Dobbs-era Abortion Bans and Restrictions: Early Insights about Implications for Pregnancy Loss

Key Takeaways

  • Abortion bans can limit care for those who are experiencing a miscarriage or stillbirth. The medical interventions used to manage pregnancy losses are often the same medicines and procedures used in abortions.
  • While all state bans have exceptions for cases of life endangerment of the pregnant person, they do not necessarily account for the wide range of circumstances people may face when experiencing a pregnancy loss. This has resulted in several cases of women experiencing health threatening situations with imminent fetal demise or in early stage of pregnancy loss, yet being unable to obtain medical treatment until their health declined to the point where their lives were on the line.
  • Clinicians practicing in states that ban abortion report that the restrictions are worsening their ability to practice within the standard of care, manage miscarriages and pregnancy related emergencies, and having a negative impact on patient-provider relationships.
  • When severe or fatal fetal anomalies are detected during pregnancy and loss is inevitable or highly likely, people in states with bans may not have the option to terminate the pregnancy.
  • Laws that grant “fetal personhood” can deter pregnant people, particularly some people of color, from seeking care during a pregnancy loss because a miscarriage may be conflated with a self-managed abortion, risking criminalization for pregnancy loss.


Since the Supreme Court’s decision in Dobbs v. Jackson Women’s Health Organization in 2022, 14 states now ban the provision of abortion and several more limit abortion up to gestational limits very early in pregnancy. However, the impact of these bans and restrictions is not limited to abortions. Abortion bans and gestational restrictions also restrict care for people experiencing loss of a pregnancy – either miscarriage or stillbirth – since many of the medical treatments for pregnancy loss are the same medications and procedures used for abortion care. For many people experiencing a miscarriage or stillbirth, the loss of the pregnancy is a physically, mentally, and emotionally taxing experience. While some people experiencing a pregnancy loss do not require medical intervention, some do, and abortion restrictions and bans limit the range of treatment options they can receive, as has been shown in multiple high-profile cases of pregnant people who have been denied care. The threat of criminalization and penalties for clinicians who provide abortions in states with bans creates an unmeasurable yet important chilling effect on clinical care. There is also a growing concern that abortion restrictions create a medical and legal environment that exacerbates health inequities, making some people of color who are experiencing a pregnancy loss hesitant to seek care due to the ongoing biases and discrimination in the health care and legal systems. This brief examines pregnancy loss management in the Dobbs era and explores how limiting or banning abortion may have negative consequences on people experiencing pregnancy loss.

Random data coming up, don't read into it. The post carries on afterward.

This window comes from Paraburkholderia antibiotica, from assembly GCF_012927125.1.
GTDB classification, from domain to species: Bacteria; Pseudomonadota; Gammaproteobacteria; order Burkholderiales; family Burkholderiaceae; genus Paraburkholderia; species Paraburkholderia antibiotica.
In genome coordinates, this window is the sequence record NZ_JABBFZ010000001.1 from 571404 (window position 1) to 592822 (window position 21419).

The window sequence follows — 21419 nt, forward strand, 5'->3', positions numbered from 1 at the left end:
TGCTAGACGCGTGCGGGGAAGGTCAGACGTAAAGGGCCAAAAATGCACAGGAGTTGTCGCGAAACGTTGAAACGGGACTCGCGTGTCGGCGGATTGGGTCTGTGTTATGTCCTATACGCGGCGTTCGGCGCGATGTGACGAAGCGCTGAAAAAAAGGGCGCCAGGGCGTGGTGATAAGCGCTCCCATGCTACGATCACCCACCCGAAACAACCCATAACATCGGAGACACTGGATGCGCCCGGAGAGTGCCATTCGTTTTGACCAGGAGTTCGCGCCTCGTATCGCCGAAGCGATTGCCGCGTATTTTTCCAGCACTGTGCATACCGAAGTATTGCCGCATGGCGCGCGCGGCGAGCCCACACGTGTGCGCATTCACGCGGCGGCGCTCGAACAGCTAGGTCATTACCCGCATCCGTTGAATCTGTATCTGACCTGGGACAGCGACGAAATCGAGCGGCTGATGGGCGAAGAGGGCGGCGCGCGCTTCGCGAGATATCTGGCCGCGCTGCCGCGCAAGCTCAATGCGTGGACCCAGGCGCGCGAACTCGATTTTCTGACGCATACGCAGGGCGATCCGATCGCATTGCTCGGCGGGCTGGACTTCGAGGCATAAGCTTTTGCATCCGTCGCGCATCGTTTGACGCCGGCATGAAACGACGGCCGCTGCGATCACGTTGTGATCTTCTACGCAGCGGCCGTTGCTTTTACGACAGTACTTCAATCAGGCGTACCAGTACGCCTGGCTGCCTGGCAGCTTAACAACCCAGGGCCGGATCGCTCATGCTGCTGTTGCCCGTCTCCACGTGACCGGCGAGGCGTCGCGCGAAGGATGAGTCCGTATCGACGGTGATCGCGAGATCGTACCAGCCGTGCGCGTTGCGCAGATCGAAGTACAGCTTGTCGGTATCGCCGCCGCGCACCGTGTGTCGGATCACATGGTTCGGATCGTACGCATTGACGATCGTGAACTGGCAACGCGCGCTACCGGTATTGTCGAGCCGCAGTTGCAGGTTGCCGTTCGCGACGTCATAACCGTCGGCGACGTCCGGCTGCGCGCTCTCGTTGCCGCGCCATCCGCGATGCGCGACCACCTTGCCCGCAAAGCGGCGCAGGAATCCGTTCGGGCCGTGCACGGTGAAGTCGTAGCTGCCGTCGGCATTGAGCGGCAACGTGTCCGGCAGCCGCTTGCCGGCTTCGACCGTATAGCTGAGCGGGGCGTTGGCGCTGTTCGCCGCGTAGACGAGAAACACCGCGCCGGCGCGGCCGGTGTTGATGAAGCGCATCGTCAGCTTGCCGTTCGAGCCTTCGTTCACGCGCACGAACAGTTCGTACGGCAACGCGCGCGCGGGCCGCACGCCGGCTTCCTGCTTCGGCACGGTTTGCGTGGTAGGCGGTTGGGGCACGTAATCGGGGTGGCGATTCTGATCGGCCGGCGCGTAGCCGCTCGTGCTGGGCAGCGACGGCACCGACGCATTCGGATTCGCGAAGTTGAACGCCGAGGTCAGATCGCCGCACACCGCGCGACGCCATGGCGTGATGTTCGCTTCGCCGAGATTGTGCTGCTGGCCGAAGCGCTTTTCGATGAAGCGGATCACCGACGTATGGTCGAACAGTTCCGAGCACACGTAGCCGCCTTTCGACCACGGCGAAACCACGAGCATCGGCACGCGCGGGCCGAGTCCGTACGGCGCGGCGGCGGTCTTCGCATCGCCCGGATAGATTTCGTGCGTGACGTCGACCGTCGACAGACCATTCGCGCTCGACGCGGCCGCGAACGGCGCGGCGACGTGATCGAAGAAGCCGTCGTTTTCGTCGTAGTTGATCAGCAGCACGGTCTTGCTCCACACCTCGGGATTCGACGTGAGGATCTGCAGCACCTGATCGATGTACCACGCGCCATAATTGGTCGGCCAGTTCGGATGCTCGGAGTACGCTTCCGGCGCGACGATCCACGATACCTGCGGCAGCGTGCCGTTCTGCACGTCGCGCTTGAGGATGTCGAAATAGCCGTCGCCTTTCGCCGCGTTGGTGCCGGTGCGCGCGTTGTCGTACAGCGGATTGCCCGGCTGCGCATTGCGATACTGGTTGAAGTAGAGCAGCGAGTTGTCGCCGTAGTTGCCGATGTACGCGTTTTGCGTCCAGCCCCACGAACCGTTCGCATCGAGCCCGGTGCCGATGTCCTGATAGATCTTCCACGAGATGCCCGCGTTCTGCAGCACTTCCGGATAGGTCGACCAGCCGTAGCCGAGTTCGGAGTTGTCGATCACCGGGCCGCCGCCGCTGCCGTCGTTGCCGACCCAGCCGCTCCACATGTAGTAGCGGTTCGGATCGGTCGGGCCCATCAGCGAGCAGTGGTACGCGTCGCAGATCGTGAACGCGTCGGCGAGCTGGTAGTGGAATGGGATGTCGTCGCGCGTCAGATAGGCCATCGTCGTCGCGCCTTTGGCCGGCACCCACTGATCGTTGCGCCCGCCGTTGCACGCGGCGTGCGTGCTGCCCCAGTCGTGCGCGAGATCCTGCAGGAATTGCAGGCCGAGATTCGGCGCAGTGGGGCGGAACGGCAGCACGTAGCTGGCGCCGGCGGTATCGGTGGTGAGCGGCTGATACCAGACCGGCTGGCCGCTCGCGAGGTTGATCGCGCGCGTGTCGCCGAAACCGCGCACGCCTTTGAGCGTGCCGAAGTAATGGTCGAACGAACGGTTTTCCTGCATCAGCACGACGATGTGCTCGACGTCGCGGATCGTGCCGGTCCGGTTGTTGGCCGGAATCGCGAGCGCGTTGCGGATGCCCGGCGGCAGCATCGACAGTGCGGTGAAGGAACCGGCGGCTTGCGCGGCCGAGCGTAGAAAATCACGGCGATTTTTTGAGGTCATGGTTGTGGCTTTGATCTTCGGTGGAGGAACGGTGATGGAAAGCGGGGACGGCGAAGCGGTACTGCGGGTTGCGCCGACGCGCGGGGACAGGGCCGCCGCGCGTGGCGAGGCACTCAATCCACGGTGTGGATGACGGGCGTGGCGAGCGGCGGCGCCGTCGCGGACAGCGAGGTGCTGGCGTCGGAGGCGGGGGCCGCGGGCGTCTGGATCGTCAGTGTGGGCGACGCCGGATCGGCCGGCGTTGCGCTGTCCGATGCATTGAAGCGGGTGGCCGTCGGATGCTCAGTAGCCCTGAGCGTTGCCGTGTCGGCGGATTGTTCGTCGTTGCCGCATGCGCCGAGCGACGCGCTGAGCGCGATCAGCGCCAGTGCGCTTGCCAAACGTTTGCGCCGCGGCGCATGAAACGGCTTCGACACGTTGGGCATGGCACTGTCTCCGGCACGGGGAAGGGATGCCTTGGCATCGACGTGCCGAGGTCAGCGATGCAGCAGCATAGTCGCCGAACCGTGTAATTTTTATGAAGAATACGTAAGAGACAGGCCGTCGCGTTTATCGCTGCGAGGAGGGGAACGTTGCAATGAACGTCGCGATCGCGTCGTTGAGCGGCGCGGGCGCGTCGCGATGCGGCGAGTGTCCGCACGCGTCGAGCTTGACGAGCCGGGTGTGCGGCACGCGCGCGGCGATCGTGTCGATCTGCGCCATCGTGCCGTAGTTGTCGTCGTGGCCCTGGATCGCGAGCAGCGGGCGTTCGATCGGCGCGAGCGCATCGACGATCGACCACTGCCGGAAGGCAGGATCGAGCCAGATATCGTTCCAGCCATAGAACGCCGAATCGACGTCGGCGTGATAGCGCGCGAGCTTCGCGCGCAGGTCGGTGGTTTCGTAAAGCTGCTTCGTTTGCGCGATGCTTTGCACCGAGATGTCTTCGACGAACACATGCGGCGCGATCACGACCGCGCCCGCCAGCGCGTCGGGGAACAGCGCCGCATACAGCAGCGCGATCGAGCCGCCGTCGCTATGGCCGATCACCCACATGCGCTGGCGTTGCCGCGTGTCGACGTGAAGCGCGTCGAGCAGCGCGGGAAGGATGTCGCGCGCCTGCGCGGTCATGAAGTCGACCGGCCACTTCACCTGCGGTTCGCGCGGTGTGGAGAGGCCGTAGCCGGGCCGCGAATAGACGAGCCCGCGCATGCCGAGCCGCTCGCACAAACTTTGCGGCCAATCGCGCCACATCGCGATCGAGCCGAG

An Overview of Pregnancy Loss

Pregnancy loss, which includes miscarriage and stillbirth, is common, occurring in up to an estimated 20% of all pregnancies. Among the US medical community, the term miscarriage (or spontaneous abortion) refers to a spontaneous loss of a nonviable, intrauterine pregnancy before 20 weeks of gestation. Most pregnancy losses occur in the first trimester before 13 weeks gestation. Stillbirth (also called fetal death and intrauterine fetal demise) is the loss of a pregnancy at or after 20 weeks gestation. Since many miscarriages happen early in pregnancy and without medical intervention, data are very limited. Rates of stillbirth have declined over the past three decades, yet roughly 1% of births in the U.S. end in stillbirth, which translates to more than 21,000 stillbirths annually. Cases of stillbirth are unexpected and extremely stressful. and can be traumatic for pregnant people and their loved ones.

Often, the cause of a pregnancy loss is unknown even after thorough evaluation. Of those with a suspected cause, the majority of miscarriages are attributed to genetic abnormalities. Similarly, most stillbirths are caused by genetic abnormalities, problems with the placenta, fetal growth restriction, or infection.

The rates of pregnancy loss are higher among some populations, particularly Black and Native Hawaiian or Pacific Islander women. Black women are more likely to experience miscarriage and stillbirth (commonly reported as a fetal mortality rate) than their White counterparts. According to data from the National Center for Statistics, fetal mortality rates were highest among Black and Native Hawaiian or Pacific Islander people in 2021 (Figure 1).

This underlying disparity is not fully understood. Broader social and economic factors and structural and systemic racism and discrimination play a major role in shaping health and disparities in health. In maternal and infant health specifically, the intersection of race, gender, poverty and other social factors shapes individuals’ experiences and outcomes. Studies have linked long-term psychological stress and “weathering” to poor pregnancy outcomes such as pregnancy loss. Under Dobbs, there is concern that restrictive abortion policies such as outright abortion bans and gestational limits will exacerbate inequities in birth outcomes.

Constraints on Treatment Options

Depending on the stage in pregnancy, the pregnant person’s preferences, and the clinical scenario, patients experiencing pregnancy loss can be managed with (1) expectant management, (2) medications, like misoprostol with or without mifepristone, or (3) a medical procedure, either uterine aspiration (D&C) or dilation and evacuation (D&E). Almost all of the clinical interventions used to manage miscarriages and stillbirths are identical to those used in abortions because they result in emptying the pregnant person’s uterus. Pregnant people experiencing a miscarriage or a lethal fetal anomaly may seek one of these treatments to complete the loss and/or because their health may worsen with continuation of the pregnancy (Table 1).